Monkey selfie cannot be copyrighted, says US regulator

US regulator refuses wildlife photographer David J. Slater claim on monkey selfie.

Published Date
22 - Aug - 2014
| Last Updated
22 - Aug - 2014
Monkey selfie cannot be copyrighted, says US regulator

The US copyright regulators have confirmed Wikipedia's conclusion that a picture taken by a monkey or any other animal cant be copyrighted by the photographer who owns the camera.

British wildlife photographer David J. Slater and Wikimedia are in a legal battle, over a selfie taken by a monkey in Indonesia in 2011. The monkey snatched Slater’s camera and snapped a few pictures of herself. The images went viral and Slater requested that Wikimedia remove the photo from Wikimedia Commons.

Wikimedia had argued against Slater's claims earlier this month, "Under US laws, the copyright cannot be owned by a non-human. It doesn't belong to the monkey, but it doesn't belong to the photographer either."

Slater argues that Wikimedia's defense is based on a technicality, and that there is "a lot more to copyright than who pushes the trigger on the camera. I own the photo but because the monkey pressed the trigger and took the photo, they're claiming that the monkey owns the copyright," he said.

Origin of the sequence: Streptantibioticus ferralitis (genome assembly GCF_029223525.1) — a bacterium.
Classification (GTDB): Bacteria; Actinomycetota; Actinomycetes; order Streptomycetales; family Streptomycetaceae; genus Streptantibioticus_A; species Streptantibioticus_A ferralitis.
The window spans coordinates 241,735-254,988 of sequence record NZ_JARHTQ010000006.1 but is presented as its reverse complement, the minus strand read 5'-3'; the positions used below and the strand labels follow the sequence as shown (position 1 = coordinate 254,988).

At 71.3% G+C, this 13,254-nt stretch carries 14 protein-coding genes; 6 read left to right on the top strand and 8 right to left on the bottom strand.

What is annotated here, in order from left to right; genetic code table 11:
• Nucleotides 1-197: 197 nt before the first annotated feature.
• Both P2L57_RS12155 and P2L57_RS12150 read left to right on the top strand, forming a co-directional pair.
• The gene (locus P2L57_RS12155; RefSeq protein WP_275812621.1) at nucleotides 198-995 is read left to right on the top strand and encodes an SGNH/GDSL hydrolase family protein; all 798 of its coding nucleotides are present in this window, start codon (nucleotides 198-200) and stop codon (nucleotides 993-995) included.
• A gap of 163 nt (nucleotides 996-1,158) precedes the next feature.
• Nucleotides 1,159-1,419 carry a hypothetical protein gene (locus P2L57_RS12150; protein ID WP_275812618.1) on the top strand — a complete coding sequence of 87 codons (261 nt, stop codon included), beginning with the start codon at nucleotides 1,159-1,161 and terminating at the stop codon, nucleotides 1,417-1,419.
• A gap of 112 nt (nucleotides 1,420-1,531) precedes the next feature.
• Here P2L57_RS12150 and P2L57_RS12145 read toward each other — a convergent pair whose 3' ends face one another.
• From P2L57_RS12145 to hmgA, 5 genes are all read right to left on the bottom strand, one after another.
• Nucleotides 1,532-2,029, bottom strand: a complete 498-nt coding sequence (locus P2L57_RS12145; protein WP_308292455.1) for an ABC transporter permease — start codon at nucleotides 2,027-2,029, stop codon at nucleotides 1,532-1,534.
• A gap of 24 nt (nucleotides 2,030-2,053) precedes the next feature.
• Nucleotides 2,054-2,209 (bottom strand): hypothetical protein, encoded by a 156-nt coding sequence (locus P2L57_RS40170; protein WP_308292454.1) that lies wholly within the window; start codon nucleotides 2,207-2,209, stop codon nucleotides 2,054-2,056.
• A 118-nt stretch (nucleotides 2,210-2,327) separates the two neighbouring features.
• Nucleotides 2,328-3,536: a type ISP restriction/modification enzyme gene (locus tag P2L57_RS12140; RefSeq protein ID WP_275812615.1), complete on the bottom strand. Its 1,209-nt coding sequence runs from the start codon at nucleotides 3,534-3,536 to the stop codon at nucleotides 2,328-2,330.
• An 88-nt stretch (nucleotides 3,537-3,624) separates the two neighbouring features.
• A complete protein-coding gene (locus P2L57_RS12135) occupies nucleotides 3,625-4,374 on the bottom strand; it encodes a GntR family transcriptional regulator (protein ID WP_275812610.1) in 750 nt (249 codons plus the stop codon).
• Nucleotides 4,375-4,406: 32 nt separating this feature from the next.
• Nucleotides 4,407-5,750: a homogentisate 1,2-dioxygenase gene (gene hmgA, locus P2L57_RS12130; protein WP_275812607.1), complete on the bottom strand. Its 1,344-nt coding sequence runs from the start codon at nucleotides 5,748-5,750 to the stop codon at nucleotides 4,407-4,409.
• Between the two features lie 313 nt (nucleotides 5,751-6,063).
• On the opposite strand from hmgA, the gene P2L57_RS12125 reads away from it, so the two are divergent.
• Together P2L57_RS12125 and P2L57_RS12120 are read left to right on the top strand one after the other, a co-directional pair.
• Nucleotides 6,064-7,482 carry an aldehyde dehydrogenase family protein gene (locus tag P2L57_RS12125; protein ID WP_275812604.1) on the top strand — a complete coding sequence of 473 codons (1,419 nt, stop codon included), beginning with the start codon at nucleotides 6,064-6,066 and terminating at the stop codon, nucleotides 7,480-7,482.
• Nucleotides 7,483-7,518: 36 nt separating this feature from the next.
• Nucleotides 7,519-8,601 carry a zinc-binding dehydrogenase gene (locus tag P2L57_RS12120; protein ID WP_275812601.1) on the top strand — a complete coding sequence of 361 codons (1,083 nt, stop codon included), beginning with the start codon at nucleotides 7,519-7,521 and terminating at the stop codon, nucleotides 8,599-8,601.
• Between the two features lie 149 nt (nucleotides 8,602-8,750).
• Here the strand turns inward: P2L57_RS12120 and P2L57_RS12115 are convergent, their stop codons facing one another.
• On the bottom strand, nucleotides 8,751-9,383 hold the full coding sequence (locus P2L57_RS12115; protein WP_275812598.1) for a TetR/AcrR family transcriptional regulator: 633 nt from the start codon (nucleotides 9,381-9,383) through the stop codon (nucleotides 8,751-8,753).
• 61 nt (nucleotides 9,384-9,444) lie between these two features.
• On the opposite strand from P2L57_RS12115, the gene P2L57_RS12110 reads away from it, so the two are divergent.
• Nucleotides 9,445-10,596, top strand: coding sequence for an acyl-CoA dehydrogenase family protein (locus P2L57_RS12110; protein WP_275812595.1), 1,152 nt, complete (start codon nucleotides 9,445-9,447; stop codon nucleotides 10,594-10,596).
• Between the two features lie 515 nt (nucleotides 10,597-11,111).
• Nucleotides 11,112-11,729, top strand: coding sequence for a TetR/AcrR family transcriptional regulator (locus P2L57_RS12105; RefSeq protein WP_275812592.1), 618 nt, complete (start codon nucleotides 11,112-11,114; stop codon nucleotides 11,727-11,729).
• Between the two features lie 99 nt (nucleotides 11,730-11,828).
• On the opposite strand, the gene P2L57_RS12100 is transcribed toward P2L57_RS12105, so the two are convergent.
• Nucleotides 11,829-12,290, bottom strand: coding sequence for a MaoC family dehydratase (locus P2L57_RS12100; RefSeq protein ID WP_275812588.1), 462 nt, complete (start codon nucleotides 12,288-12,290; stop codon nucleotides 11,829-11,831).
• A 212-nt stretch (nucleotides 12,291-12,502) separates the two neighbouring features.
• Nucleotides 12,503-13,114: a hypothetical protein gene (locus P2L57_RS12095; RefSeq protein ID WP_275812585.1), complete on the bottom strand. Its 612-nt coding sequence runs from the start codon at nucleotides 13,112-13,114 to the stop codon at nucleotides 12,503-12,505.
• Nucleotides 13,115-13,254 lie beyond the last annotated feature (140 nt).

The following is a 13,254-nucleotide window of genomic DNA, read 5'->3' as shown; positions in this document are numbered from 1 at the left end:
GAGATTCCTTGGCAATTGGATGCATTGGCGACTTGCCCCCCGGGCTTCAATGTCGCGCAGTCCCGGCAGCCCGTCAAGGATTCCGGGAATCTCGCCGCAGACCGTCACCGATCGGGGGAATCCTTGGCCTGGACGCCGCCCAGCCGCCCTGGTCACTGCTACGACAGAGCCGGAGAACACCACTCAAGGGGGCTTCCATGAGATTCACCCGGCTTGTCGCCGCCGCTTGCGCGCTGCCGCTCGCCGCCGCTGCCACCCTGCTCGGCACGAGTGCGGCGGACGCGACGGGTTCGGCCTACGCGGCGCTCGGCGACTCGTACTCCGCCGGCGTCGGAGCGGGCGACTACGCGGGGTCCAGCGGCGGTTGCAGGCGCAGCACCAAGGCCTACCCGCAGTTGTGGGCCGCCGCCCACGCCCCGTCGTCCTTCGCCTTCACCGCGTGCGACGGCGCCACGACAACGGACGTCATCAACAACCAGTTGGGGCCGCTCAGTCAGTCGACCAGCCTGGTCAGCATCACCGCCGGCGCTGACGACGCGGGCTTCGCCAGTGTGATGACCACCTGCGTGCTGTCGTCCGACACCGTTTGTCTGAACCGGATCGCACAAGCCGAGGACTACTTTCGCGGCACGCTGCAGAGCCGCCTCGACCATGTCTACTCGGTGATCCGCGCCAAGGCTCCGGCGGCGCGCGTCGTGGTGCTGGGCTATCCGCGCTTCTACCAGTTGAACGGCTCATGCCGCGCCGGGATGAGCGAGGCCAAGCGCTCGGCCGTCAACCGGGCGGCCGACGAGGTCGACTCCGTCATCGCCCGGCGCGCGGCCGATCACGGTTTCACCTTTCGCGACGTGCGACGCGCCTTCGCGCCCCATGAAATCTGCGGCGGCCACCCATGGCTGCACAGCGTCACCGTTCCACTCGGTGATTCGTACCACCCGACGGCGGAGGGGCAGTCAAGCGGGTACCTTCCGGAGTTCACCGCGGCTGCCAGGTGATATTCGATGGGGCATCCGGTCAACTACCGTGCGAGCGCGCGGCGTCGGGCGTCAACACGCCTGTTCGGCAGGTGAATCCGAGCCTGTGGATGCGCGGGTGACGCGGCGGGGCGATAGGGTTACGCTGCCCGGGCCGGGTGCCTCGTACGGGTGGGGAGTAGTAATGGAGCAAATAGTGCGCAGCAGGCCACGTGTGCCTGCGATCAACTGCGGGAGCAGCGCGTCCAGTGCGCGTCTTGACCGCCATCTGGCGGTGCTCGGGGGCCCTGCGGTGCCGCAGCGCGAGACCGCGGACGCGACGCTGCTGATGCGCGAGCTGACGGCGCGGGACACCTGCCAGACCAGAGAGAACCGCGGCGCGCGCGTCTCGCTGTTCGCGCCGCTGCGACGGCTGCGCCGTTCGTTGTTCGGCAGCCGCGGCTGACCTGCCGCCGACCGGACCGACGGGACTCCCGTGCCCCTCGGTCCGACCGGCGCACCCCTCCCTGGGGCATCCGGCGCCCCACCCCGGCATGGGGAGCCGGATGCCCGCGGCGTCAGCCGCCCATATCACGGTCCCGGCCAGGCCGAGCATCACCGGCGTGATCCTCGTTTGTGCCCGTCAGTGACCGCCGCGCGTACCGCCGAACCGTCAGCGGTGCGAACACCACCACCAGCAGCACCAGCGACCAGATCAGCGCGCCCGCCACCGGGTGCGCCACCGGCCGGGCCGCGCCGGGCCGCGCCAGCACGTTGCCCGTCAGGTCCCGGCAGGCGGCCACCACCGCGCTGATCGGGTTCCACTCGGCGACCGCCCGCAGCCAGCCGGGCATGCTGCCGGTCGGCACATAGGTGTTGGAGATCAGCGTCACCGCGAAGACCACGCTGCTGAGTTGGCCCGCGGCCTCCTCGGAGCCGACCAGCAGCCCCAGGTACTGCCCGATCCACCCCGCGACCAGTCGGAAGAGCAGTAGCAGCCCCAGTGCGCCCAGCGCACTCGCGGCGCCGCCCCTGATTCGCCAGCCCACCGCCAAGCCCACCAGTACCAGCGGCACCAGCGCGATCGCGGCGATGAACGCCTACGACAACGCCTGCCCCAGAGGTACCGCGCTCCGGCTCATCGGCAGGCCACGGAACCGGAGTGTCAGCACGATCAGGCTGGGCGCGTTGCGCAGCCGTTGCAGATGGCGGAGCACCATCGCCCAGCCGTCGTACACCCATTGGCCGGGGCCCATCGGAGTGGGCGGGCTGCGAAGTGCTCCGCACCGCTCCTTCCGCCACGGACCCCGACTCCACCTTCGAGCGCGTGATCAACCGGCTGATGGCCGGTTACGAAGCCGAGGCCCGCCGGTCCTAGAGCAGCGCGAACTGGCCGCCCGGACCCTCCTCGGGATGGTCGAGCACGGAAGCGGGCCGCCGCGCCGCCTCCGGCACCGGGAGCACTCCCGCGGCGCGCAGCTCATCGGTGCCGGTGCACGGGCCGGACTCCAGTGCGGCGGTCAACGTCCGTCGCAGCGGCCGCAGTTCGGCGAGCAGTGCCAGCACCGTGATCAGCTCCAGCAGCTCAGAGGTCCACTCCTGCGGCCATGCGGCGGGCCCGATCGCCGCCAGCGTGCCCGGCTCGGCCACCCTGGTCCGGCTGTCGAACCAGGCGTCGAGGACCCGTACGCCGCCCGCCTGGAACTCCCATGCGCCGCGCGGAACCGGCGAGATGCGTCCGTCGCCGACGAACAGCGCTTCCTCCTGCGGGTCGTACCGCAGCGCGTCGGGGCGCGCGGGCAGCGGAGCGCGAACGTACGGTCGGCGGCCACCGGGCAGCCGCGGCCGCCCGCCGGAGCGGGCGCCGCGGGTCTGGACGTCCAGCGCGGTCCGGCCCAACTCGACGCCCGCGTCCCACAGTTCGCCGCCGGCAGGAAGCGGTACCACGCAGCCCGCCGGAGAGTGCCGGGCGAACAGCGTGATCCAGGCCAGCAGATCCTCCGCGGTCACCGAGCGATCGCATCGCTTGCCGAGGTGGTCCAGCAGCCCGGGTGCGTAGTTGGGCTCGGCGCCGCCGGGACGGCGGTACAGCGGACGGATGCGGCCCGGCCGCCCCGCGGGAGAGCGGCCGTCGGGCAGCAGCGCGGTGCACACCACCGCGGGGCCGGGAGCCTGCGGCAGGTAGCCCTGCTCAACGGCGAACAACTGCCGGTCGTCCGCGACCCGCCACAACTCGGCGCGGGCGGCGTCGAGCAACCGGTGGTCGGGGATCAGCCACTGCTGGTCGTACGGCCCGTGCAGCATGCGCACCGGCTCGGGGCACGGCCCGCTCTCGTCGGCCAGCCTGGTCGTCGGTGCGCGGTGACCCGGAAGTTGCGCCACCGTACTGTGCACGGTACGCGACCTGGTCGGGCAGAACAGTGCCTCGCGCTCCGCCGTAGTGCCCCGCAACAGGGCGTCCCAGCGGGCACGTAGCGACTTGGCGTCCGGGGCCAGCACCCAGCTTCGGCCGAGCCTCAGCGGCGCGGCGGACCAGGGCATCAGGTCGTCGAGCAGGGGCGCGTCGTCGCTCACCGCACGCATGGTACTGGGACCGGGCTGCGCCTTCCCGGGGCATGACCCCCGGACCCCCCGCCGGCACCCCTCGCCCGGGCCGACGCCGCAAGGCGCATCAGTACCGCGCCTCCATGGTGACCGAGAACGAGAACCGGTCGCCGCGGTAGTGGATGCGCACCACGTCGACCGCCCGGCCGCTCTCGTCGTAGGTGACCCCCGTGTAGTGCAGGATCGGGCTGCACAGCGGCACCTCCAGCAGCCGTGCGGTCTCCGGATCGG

The US copyright association has negated the photographers claims and said in its draft report, "The Office will not register works produced by nature, animals, or plants. Likewise, the Office cannot register a work purportedly created by divine or supernatural beings, although the Office may register a work where the application or the deposit copy state that the work was inspired by a divine spirit."

Under UK federal law, however, Slater could claim the intellectual property rights to the picture—even if he didn't press the shutter—if the image is part of his "intellectual creation." However, The Telegraph said "such a case has never been tried in court."

Wikipedia is battling against Europe's Right to be forgotten ruling and has published its first ever transparency report. The organization has revealed the number of requests it has received for content or user data removal in its report.

Source: Arstechnica